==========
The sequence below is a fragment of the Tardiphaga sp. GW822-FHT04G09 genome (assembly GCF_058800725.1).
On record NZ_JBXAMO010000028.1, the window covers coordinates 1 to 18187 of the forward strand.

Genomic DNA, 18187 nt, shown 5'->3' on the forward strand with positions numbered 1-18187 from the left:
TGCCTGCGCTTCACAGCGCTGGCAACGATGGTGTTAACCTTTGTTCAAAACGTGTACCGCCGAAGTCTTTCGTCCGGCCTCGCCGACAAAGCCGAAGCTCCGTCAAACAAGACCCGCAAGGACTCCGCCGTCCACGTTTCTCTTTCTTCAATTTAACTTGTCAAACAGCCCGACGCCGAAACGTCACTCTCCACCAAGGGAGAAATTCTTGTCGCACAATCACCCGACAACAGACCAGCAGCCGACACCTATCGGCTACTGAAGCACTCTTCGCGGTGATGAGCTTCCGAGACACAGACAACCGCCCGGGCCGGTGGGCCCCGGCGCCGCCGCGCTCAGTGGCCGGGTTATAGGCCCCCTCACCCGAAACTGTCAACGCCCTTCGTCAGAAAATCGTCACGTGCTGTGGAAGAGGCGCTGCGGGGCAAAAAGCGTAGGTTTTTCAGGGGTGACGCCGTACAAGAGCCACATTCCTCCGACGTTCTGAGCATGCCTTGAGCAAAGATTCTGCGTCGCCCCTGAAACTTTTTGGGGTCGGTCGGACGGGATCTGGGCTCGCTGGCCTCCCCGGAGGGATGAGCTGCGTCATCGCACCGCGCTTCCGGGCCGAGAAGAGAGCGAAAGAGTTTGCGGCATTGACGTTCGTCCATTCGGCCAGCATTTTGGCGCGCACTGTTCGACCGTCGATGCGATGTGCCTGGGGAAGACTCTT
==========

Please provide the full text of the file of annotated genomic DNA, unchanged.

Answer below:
The sequence below is a fragment of the Tardiphaga sp. GW822-FHT04G09 genome (assembly GCF_058800725.1).
On record NZ_JBXAMO010000028.1, the window covers coordinates 1 to 18187 of the forward strand.

Genomic DNA, 18187 nt, shown 5'->3' on the forward strand with positions numbered 1-18187 from the left:
TGCCTGCGCTTCACAGCGCTGGCAACGATGGTGTTAACCTTTGTTCAAAACGTGTACCGCCGAAGTCTTTCGTCCGGCCTCGCCGACAAAGCCGAAGCTCCGTCAAACAAGACCCGCAAGGACTCCGCCGTCCACGTTTCTCTTTCTTCAATTTAACTTGTCAAACAGCCCGACGCCGAAACGTCACTCTCCACCAAGGGAGAAATTCTTGTCGCACAATCACCCGACAACAGACCAGCAGCCGACACCTATCGGCTACTGAAGCACTCTTCGCGGTGATGAGCTTCCGAGACACAGACAACCGCCCGGGCCGGTGGGCCCCGGCGCCGCCGCGCTCAGTGGCCGGGTTATAGGCCCCCTCACCCGAAACTGTCAACGCCCTTCGTCAGAAAATCGTCACGTGCTGTGGAAGAGGCGCTGCGGGGCAAAAAGCGTAGGTTTTTCAGGGGTGACGCCGTACAAGAGCCACATTCCTCCGACGTTCTGAGCATGCCTTGAGCAAAGATTCTGCGTCGCCCCTGAAACTTTTTGGGGTCGGTCGGACGGGATCTGGGCTCGCTGGCCTCCCCGGAGGGATGAGCTGCGTCATCGCACCGCGCTTCCGGGCCGAGAAGAGAGCGAAAGAGTTTGCGGCATTGACGTTCGTCCATTCGGCCAGCATTTTGGCGCGCACTGTTCGACCGTCGATGCGATGTGCCTGGGGAAGACTCTT